Cinematic Underdogs: 5 Movies That Flopped at the Box Office But Won Over Audiences
From the early days of black and white silent films to the dazzling 3D movies of today, the film industry has experienced a remarkable transformation. What has made this evolution possible? A commitment to creating a safe, open, and welcoming space for exploration and experimentation. With a growing audience and changing tastes, the film industry has been able to take risks and push boundaries, leading to a more diverse and exciting cinematic experience.
The emotional need of an audience has changed so much in the last few decades that it redefined what we think of as “entertainment” and whether we can see movies only as a vessel of entertainment as nothing else. This is not to say that we have reached a utopic state, and there is no room for criticism or improvement regarding the industry or us as an audience. However, sometimes it is essential to acknowledge how far we have come to retain hope for the future that is yet to be.
In this journey of evolution, movies have been martyred along the way simply because the ambition of their vision did not match the time it was made for. Although it gained recognition along the way, it is hard not to feel the burden of responsibility to an audience not to give credit in due time, which led to an immeasurable loss of spirit for people whose marrow and bones the film was built on.
So, let’s take a look at 5 such movies that deserved much more than what we could offer-
1. Kaagaz Ke Phool
This movie was nothing short of bleeding poetry on a blank canvas. Guru Dutt will remain classic for turning pain (with real-life connotations) into marvels of art that refuse to leave your thoughts even after you have left the theatre. The latitudes of his longing and the boon of feeling too much in a fast-moving world where pretension and materialism is everything is something we see in Dutt’s films that remains timeless, even after a decade.
Although now taught in film schools, Dutt did not receive success with this film, after which he disheartenedly marked the end of his directorial endeavors, which is a loss that will always remain unparalleled. The union of Shanti and Sinha, two lost souls, who had nothing but their individual loneliness to offer to their union, which blossomed into love, and the subsequent tragedy of those two burnt people tasting the fire of loneliness again is something that is hard to get over after the 2.5 hours end on screen.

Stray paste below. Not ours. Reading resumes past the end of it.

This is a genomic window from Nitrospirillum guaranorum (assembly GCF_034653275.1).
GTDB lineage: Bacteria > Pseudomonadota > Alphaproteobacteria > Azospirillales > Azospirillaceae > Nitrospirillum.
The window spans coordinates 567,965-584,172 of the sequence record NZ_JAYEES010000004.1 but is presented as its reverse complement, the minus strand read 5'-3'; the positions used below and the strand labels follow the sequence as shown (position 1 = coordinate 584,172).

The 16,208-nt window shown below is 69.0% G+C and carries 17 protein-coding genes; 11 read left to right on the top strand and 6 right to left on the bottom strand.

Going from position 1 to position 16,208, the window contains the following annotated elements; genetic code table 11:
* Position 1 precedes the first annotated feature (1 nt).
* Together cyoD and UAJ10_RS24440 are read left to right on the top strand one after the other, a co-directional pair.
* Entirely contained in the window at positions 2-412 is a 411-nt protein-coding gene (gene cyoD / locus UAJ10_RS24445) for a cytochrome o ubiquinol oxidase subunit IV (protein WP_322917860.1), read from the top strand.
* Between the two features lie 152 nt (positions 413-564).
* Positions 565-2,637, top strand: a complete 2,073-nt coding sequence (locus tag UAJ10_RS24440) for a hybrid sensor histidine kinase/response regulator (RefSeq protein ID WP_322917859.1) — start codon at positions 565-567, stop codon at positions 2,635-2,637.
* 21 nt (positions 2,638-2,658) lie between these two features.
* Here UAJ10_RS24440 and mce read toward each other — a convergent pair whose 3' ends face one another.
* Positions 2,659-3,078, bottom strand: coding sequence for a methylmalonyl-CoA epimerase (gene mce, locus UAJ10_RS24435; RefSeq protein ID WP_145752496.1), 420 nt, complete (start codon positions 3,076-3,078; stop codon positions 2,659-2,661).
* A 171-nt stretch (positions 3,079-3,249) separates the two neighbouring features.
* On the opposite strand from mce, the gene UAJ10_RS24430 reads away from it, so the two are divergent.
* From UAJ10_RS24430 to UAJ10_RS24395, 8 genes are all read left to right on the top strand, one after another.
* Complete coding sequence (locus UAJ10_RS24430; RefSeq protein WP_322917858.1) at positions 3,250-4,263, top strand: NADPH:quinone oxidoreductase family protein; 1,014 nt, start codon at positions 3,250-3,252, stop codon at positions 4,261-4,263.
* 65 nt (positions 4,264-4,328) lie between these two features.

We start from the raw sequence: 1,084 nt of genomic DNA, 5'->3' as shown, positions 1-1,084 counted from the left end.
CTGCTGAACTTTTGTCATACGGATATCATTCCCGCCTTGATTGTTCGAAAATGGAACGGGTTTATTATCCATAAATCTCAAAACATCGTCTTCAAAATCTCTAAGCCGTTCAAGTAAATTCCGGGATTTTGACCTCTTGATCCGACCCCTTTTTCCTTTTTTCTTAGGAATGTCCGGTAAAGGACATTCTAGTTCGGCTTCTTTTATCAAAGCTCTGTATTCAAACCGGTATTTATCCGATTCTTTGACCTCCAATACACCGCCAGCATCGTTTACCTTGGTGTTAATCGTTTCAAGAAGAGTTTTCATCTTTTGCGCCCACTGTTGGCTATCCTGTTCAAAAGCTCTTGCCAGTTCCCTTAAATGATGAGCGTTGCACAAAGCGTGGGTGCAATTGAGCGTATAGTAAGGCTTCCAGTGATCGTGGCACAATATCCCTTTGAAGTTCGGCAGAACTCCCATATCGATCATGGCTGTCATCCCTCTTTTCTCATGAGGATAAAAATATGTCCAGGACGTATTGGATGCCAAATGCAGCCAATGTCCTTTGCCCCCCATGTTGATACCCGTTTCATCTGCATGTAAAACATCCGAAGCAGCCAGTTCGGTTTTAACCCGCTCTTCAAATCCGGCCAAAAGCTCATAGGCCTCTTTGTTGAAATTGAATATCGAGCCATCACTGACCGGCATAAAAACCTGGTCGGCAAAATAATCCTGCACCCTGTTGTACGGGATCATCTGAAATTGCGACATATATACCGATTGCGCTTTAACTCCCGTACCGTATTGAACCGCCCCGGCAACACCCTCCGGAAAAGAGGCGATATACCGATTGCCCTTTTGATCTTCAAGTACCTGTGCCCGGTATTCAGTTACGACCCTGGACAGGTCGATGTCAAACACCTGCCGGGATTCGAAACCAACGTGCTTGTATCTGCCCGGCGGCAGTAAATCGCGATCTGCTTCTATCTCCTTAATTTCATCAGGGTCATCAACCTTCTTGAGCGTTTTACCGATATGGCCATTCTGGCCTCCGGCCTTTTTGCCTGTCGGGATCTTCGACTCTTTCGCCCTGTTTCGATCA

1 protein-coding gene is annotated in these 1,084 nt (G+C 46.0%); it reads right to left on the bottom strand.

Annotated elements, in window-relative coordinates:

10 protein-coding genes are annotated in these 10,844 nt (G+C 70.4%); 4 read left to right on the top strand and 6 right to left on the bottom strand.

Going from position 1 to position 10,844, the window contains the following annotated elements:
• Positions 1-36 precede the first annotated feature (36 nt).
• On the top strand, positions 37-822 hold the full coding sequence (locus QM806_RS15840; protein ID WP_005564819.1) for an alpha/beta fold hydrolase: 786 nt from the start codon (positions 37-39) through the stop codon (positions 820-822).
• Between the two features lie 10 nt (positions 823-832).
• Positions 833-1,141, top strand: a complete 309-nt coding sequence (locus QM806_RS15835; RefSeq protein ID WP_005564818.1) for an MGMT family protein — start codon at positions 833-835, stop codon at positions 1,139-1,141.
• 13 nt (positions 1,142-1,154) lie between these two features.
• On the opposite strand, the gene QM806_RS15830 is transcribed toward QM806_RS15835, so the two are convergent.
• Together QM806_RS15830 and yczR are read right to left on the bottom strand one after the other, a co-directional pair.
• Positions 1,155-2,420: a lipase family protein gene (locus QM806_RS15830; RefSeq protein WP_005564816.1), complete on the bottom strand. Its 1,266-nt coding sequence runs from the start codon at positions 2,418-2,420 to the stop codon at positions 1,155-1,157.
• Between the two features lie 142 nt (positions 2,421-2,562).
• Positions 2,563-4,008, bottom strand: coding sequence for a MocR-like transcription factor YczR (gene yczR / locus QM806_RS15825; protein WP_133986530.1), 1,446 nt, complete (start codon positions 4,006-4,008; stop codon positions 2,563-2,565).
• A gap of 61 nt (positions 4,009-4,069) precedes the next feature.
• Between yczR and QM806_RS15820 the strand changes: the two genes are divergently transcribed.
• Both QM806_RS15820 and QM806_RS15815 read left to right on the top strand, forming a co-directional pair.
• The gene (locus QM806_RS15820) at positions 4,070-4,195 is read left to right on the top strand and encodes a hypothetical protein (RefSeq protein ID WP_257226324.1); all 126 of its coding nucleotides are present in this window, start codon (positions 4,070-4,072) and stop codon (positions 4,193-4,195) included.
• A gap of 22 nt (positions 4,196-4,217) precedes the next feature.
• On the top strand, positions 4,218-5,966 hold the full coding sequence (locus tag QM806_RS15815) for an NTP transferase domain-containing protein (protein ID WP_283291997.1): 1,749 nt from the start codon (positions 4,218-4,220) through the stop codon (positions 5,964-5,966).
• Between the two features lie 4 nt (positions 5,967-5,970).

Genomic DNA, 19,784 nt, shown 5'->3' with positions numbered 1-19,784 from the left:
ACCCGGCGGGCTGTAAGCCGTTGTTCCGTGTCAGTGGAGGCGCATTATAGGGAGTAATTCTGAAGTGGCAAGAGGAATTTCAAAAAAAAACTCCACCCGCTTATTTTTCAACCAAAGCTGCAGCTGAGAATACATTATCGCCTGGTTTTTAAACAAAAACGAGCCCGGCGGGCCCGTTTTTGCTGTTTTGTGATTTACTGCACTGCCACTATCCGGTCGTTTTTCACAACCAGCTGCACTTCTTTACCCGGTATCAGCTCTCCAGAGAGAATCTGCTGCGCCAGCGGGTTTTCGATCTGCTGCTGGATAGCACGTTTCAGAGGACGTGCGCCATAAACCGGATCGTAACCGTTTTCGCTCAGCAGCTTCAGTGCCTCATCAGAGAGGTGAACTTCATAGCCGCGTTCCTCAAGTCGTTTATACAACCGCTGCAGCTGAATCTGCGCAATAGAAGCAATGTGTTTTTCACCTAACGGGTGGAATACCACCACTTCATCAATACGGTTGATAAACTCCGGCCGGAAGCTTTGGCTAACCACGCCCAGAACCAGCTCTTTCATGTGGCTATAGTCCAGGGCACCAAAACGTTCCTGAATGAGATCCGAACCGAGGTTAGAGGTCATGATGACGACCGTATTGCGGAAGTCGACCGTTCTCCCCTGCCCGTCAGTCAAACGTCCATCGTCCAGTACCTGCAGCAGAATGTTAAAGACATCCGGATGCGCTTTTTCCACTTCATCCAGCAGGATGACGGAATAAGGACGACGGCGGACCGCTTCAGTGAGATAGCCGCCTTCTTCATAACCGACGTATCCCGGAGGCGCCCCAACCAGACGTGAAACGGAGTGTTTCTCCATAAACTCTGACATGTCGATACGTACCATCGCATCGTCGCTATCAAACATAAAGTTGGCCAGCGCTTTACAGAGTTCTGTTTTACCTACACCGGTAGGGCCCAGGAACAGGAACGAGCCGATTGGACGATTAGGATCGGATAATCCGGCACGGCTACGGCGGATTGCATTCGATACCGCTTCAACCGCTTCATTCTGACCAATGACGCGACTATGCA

2. The Shawshank Redemption
Every cinephile remembers the scene of Andy going through a tunnel full of human waste and coming out of the other side in the rain, tasting freedom. Ironically, this scene can also be seen as an allegorical representation of the run of the movie as well. At the time of its release, it did not become an instant hit. With neither enough turnover to label it a profit nor a single academy award- hardly anyone saw the future redemption arc that the movie would have in film history.
It does make you want to believe in Andy’s words when he said- “Hope is a good thing, maybe the best of things, and no good thing ever dies.”
3. Mera Naam Joker
This movie was probably Raj Kapoor’s most ambitious project. The brilliance of the movie reminds one of Pagliacci, from the Italian opera of the same name, a clown who would bring people laughter, even if it's at his own cost. It would not be far-fetched to call this Kapoor’s magnum opus.
However, this concept did not quite resonate with the audience, who were still cocooned in the comfort of what was known to them. Since the audience at that time refused to dip their toes into something so new and poignant, it was a massive flop. It seems so unbelievable, especially looking at the acclaim it has received since then and the place it now holds among the monuments of cinema. The tragedy of the story of Mera Naam Joker can be only paralleled by the fate it endured at the box office.
4. Fight Club
It is hard to believe that the movie that is almost synonymous with Fincher and his excellence massively flopped at the box office. With a powerhouse of performances from Helena Bonham Carter, Brad Pitt, and Edward Norton, the visuals of this movie are hard to get out of your mind after you are done watching. Especially the last scene of the whole world crumbling while Edward and Helena hold hands and stand is probably one of the most iconic movie scenes in history.
However, it failed to meet the expectation of Fox, the studio which produced it and had so many mixed reviews that it was seen as one of the most controversial movies of that year.
Putting the queer community on the big screen in 1996. One can already guess the fate that it would suffer. In a world where the LGBTQ+ community is still struggling to be seen as “normal,” this movie was way ahead of its time.
A poignant story of two sisters-in-law finding solace in each other after feeling dejected from everywhere else in life did not sit well with the Indian audience at that time. So much so that riots broke out in protest against this movie.
As we see this movie in today’s age, we cannot help but feel ashamed of our role as an audience. How not just an industry but a generation failed to give a community the bare minimum right of expression.
There are many movies that might have come to your mind as well that we failed to mention. Let us know in the comments and create a conversation around the films that deserved it in their own time.